​The W. Harold and Edna C. Pugh House (1930)
In 1928, to accommodate Racine’s growing population and the demand for housing, the city annexed a large plat of land north of what is now Melvin Avenue. The prime real estate in this section was a stretch of land overlooking Lake Michigan that offered expansive lots with private beach access and spectacular lake views.  Several of Racine’s most prominent citizens quickly purchased large parcels and began to build grand homes in a variety of styles along the street known today as Michigan Boulevard.
In 1930, a building permit was issued to Harold Pugh for a stone residence costing $48,000. Harold was president of one of Racine’s oldest businesses, Pugh Coal and Oil Company. City records indicate that it was the most expensive house to be built on that street until the early 1950’s.  The architect is unknown, but the contractor was Nelson & Co., a local construction firm. Although often referred to as a Tudor Revival, the house is actually French Eclectic, which was a popular style in this country during the 1920s and 30s. Soldiers, among them both architects and builders who served in France during World War I, were inspired by houses they saw in the French countryside and brought back ideas for incorporating this style into new American houses of the era. This house is a towered subtype of the French Eclectic style immediately identified by the prominent central tower which encloses the staircase. Builders often referred to this style as a “Norman Cottage” as the design is patterned after rural French farmhouses. 
Harold was 42, in the prime of his personal and professional life, when he built this house. After the death of his father, William H. Pugh in 1925, Harold assumed management of Pugh Coal and Oil Company.  He was also a director of the National Bank & Trust Co. and the Pioneer Steamship Co. of Cleveland, Ohio.  He and his wife Edna had two children, William and Marjorie. Their new house, an impressive 4800 square feet with 18” stone walls, stood like a fortress above Lake Michigan. Harold passed away in 1958; Edna in 1969. Daughter Marjorie had married Arthur Janes, Jr. (great grandson of Lorenzo Janes, one of Racine’s founding pioneers) in 1942 and they bought the house from Edna in 1964 ensuring that it would remain in the family for another generation.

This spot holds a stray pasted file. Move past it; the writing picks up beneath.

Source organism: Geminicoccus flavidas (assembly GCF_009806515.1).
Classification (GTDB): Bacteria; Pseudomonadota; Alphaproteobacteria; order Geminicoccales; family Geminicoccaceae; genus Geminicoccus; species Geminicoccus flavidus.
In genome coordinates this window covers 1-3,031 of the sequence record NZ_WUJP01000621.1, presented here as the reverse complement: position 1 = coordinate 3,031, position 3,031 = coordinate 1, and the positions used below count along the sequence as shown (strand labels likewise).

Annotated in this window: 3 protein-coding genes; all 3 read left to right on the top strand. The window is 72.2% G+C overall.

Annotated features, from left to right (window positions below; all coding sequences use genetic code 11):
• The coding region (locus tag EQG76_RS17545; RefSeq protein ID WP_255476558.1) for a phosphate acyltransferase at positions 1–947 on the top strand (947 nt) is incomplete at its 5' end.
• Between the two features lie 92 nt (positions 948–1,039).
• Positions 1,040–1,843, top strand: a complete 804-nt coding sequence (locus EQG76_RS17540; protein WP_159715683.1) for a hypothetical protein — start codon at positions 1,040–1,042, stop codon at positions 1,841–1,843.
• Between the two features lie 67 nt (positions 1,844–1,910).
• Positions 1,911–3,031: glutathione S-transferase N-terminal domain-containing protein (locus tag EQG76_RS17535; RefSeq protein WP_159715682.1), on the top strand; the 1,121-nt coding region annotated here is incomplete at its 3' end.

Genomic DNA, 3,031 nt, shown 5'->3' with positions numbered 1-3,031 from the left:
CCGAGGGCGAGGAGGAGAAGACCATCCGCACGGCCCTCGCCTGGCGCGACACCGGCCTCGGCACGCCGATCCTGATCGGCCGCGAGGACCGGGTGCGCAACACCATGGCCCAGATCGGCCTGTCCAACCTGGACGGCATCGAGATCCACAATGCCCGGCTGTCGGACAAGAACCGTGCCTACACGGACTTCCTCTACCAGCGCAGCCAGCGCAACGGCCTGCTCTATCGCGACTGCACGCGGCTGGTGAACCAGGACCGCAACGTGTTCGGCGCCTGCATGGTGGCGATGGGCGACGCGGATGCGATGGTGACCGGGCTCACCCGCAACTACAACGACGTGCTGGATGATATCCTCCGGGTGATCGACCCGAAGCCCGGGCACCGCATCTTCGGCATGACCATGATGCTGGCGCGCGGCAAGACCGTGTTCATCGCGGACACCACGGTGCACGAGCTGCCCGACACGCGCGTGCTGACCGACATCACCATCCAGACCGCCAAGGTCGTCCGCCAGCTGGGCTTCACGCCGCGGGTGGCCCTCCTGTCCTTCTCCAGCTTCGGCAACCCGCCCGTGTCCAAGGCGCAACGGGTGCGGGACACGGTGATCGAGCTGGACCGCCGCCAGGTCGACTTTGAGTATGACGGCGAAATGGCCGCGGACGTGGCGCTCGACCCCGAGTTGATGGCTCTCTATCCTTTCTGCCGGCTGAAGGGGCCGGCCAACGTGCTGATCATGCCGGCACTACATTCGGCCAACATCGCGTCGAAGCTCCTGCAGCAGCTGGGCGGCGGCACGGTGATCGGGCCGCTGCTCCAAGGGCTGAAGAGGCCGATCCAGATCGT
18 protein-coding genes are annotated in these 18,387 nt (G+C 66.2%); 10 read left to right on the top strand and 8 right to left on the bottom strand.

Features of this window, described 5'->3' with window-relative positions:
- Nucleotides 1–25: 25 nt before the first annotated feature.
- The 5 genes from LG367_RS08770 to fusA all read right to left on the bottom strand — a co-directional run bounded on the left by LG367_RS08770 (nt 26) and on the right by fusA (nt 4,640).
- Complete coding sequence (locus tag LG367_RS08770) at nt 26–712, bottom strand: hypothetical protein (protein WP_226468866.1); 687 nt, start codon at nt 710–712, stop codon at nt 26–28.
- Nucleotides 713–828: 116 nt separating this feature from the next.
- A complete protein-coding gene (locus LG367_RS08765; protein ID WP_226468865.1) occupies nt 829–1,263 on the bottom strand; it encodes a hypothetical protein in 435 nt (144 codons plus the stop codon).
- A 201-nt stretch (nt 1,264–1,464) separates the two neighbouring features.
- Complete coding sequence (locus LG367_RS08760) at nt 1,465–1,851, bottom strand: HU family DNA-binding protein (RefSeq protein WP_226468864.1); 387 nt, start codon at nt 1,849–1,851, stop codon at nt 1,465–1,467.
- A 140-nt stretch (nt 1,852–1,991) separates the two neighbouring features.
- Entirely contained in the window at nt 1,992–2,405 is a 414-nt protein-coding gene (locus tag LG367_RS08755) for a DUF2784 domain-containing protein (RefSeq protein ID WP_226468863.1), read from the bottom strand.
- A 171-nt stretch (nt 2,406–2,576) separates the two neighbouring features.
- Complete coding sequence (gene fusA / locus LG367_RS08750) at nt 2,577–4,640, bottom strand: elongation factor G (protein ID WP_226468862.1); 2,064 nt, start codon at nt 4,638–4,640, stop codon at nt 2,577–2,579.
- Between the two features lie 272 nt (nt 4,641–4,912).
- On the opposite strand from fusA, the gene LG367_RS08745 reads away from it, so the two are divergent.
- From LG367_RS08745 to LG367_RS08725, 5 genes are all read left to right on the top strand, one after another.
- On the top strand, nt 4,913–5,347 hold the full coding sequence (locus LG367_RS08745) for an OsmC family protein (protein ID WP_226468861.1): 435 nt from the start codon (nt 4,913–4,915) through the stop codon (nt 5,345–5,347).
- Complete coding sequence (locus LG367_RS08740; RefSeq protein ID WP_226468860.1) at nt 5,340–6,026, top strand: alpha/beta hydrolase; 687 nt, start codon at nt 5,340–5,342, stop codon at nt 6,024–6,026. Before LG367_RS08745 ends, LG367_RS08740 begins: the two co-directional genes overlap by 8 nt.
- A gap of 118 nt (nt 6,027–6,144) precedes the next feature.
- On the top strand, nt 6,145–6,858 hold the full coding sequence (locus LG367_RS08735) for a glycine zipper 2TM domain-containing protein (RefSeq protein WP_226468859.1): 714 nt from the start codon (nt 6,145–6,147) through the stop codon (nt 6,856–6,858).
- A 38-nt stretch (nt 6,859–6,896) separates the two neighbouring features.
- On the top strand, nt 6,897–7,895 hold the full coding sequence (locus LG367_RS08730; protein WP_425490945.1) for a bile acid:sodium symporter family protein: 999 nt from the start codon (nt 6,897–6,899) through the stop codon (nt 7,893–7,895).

In 1982, the house was sold to Joe and Cathy Marino. Joe was CEO of Western Publishing Co. and a committed volunteer for many Racine organizations. He retired in 1989 before the company became part of Golden Books Family Entertainment. Joe passed away in 1999 and Cathy owned the house until 2006 when she sold it to the new president of Johnson Diversey, Ed Lonergan and his wife Laura.  Building permits show that the Lonergans invested almost $1,000,000 over two years in improvements to the house, including two large additions that added almost 2500 square feet.  Designed by Racine architect Ryan Rudie and constructed by Bukacek Construction Inc., the house was redesigned to take full advantage of panoramic lake views while honoring the spirit of the original home by seamlessly blending in the additions and interior updates. In November 2014, the house was sold at auction to Brian Hyndman of Vista, California. Preservation Racine is very grateful that he agreed to share this grand and historic house with the tour this year.